Joshua Elrod .... special thanks (as Elbone)
Alainée Kent .... special thanks
Alexandra Stone .... thanks

Production CompaniesDistributorsOther Companies

Additional Details

Also Known As:
112 min
Aspect Ratio:
2.35 : 1 See more »
Sound Mix:
Filming Locations:

Did You Know?

In an interview with a newspaper in his hometown of Nashville, Tenn., Harmony Korine stated that he made several trips to Iceland to scout locations for the film. He ended up ditching that idea altogether and shooting the film in Scotland and France.See more »
Revealing mistakes: The shape of the nuns' parachutes are visible as they are falling from the plane.See more »
The Pope:Do they not know that their little arms are too short to box with God?See more »
Cheek to CheekSee more »


This FAQ is empty. Add the first question.
8 out of 13 people found the following review useful.
That's Show Business, Folks., 23 October 2008
Author: MacAindrais from Canada

Mister Lonely (2008) ****

Well, it's been 8 years since Harmony Korine made a film. The last time we saw him was in Julien Donkey-Boy, before that Gummo. Both those movies passed through eyes of which the majority had no understanding. Roger Ebert, in his review of Julien Donkey Boy, referred to Korine as on a list with such names as Herzog, Cassevetes, Tarkovsky, Brakhage, Godard, etc. The reason: because he smashed the boundaries of how a conventional filmmaker would have told such tales. He also pointed out the near death of the underground film scene. There once was a time when if you were a film buff, you sought out films like these, and sat willfully in old one screen cinemas. And you were not alone: It's hard to believe now, but yes people lined up around street corners to see the Godard's or Tarkovsky's. Now those lineups are reserved for the likes of Pirates of the Caribbean and Spiderman.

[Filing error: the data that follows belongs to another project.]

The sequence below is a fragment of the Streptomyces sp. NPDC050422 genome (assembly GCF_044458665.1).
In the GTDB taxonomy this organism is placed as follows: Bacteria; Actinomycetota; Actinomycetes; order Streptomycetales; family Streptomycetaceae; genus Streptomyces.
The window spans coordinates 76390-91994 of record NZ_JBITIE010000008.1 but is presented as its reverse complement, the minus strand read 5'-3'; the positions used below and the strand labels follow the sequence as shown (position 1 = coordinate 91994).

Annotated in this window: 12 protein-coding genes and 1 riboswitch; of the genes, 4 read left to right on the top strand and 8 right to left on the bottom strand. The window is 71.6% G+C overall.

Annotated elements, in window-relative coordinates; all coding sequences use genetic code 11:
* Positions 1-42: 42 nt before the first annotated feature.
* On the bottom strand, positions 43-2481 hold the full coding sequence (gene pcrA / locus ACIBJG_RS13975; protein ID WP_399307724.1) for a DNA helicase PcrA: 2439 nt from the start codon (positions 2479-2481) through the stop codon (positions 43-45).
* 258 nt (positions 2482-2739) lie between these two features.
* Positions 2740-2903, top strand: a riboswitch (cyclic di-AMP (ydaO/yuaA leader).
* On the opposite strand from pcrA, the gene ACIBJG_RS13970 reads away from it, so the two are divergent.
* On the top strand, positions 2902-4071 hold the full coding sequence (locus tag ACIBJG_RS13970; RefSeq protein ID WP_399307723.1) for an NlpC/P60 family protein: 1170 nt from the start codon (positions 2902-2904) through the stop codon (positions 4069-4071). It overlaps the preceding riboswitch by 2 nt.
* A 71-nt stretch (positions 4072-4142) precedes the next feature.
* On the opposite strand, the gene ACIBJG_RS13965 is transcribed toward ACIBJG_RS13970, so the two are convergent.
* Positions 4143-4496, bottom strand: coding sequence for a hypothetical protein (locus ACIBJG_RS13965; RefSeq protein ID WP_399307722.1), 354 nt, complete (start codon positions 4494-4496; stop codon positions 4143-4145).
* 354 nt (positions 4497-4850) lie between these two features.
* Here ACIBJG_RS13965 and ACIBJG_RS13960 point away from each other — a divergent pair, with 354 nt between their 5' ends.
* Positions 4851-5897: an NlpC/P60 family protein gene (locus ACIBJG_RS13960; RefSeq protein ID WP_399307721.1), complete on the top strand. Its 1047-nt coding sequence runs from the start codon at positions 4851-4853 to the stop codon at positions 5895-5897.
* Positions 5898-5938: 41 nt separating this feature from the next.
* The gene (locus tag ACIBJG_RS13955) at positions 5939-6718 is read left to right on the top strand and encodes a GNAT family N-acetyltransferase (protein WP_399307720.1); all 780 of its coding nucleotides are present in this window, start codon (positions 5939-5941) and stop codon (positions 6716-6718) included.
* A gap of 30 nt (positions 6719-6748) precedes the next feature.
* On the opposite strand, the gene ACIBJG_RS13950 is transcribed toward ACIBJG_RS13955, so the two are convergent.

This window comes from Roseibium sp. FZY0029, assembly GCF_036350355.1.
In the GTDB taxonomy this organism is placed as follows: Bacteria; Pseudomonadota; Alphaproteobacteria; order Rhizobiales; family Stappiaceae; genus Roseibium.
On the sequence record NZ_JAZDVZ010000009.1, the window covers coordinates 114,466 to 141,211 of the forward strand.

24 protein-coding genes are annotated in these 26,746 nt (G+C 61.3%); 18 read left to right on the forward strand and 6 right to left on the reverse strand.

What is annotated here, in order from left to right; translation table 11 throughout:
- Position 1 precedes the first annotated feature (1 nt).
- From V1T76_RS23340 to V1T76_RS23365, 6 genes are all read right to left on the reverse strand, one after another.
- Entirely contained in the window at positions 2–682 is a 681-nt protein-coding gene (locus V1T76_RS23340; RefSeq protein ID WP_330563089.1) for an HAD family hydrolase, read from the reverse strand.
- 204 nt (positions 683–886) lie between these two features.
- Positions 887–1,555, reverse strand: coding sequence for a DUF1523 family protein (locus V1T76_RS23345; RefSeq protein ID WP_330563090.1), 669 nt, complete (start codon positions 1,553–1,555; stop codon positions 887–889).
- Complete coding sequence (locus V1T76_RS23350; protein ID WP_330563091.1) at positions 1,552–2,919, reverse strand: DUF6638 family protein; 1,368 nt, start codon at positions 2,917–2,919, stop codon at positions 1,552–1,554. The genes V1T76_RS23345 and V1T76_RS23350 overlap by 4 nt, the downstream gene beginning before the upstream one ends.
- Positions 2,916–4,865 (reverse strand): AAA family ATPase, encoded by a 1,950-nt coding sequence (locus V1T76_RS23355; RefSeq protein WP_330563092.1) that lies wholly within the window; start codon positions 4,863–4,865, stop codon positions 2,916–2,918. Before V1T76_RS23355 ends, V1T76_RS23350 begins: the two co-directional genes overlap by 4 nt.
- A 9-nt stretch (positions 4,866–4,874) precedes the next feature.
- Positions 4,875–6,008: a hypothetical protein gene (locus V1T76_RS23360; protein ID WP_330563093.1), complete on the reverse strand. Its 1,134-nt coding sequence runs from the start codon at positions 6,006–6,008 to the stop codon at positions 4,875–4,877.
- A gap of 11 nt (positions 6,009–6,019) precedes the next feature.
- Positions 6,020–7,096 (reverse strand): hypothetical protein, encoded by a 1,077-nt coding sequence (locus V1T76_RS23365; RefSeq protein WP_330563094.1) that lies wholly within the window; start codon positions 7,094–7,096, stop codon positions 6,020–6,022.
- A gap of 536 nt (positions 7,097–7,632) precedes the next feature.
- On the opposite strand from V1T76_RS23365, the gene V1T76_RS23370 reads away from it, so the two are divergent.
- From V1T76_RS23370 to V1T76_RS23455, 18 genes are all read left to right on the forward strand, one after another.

That kind of film buff is now a rare breed. We exist, and gleefully buy our tickets and run to the theatres, but we're no longer shoulder to shoulder or lined up around the corner. Take as an anecdote a few trips made to my local film festival. I saw a Bela Tarr film, and in my idealism rushed to get there early so i could get a seat. Though later I realized that the auditorium was only maybe half full, at best, in one of the smallest auditoriums in the city. When I first saw Mister Lonely, it was of course the same.